Those who want to donate household items to the Scotts may call 770-567-3121.
January is widely known as the start of the flu season, but so far, there have been no reports in Pike County schools.
"So far, so good," said elementary school nurse Betty Crawford. "Evidently things are working well."
Pike schools have joined a host of others across the state implementing preventive measures to stave off flu and cold viruses. This includes hand-washing, hand sanitizer and disinfecting classrooms and other parts of school buildings when illness is reported.
Children are also learning to cough and sneeze into their sleeves or elbows, rather than into their hands, said primary school nurse Shanna Callaway. This is a recommendation from the Centers for Disease Control.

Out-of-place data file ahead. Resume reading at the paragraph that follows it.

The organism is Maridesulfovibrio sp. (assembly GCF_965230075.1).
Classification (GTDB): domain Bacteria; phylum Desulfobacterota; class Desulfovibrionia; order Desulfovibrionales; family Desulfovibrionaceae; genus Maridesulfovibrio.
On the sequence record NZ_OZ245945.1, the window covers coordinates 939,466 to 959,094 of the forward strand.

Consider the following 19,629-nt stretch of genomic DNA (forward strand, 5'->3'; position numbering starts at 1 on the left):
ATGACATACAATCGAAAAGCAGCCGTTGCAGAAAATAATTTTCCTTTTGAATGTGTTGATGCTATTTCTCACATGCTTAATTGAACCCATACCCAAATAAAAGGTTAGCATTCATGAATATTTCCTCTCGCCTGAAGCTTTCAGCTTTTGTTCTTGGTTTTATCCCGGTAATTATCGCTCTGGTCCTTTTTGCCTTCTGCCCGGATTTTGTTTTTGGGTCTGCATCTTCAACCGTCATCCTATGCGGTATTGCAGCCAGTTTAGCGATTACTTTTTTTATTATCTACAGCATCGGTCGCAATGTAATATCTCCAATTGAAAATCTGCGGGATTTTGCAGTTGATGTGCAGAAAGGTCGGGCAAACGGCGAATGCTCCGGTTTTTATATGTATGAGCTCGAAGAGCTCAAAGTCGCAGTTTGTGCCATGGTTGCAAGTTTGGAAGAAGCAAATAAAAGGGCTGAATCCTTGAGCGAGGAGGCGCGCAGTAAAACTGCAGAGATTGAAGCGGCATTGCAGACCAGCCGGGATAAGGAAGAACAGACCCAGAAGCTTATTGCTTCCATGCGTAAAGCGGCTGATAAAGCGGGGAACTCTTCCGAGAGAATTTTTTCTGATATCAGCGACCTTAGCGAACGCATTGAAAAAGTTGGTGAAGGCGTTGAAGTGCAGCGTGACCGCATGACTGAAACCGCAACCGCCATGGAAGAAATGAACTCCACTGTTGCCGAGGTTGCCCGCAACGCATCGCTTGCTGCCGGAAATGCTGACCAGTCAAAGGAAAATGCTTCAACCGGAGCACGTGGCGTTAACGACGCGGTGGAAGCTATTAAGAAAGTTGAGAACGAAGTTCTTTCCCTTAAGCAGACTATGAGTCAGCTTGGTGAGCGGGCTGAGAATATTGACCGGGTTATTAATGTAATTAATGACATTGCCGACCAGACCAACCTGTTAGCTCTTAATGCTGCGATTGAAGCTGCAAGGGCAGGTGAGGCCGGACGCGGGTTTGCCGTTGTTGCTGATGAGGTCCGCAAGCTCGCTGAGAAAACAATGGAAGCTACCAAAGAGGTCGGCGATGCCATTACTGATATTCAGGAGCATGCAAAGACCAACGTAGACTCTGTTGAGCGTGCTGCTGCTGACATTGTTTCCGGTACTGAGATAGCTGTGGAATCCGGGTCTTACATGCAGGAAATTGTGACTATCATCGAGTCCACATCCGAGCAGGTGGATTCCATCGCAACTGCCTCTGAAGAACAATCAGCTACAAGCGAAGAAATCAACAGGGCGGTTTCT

Most importantly, children and adults who are sick should stay home. No one should return to work or school until they have been fever free for 24 hours, Callaway said.
Pike schools were the first in Georgia to take part in the Flu-Free Schools Initiative Oct. 21-24. Health department officials administered a needle free nasal flu mist vaccine to students. The goal was to reduce flu among students and faculty to reduce absenteeism, which spiked during the flu season during last school year.
District IV public health information officer Hayla Hall said there have been four positive results for the flu from state laboratories this month but this doesn't mean those are the only cases. Influenza is not a notifiable disease and no one is required to report it.
Since the fall there have been seven influenza type A cases and 15 type B cases.
The flu cycle is still sporadic and there has been no large activity, she said. There have been no pediatric deaths or major outbreaks reported.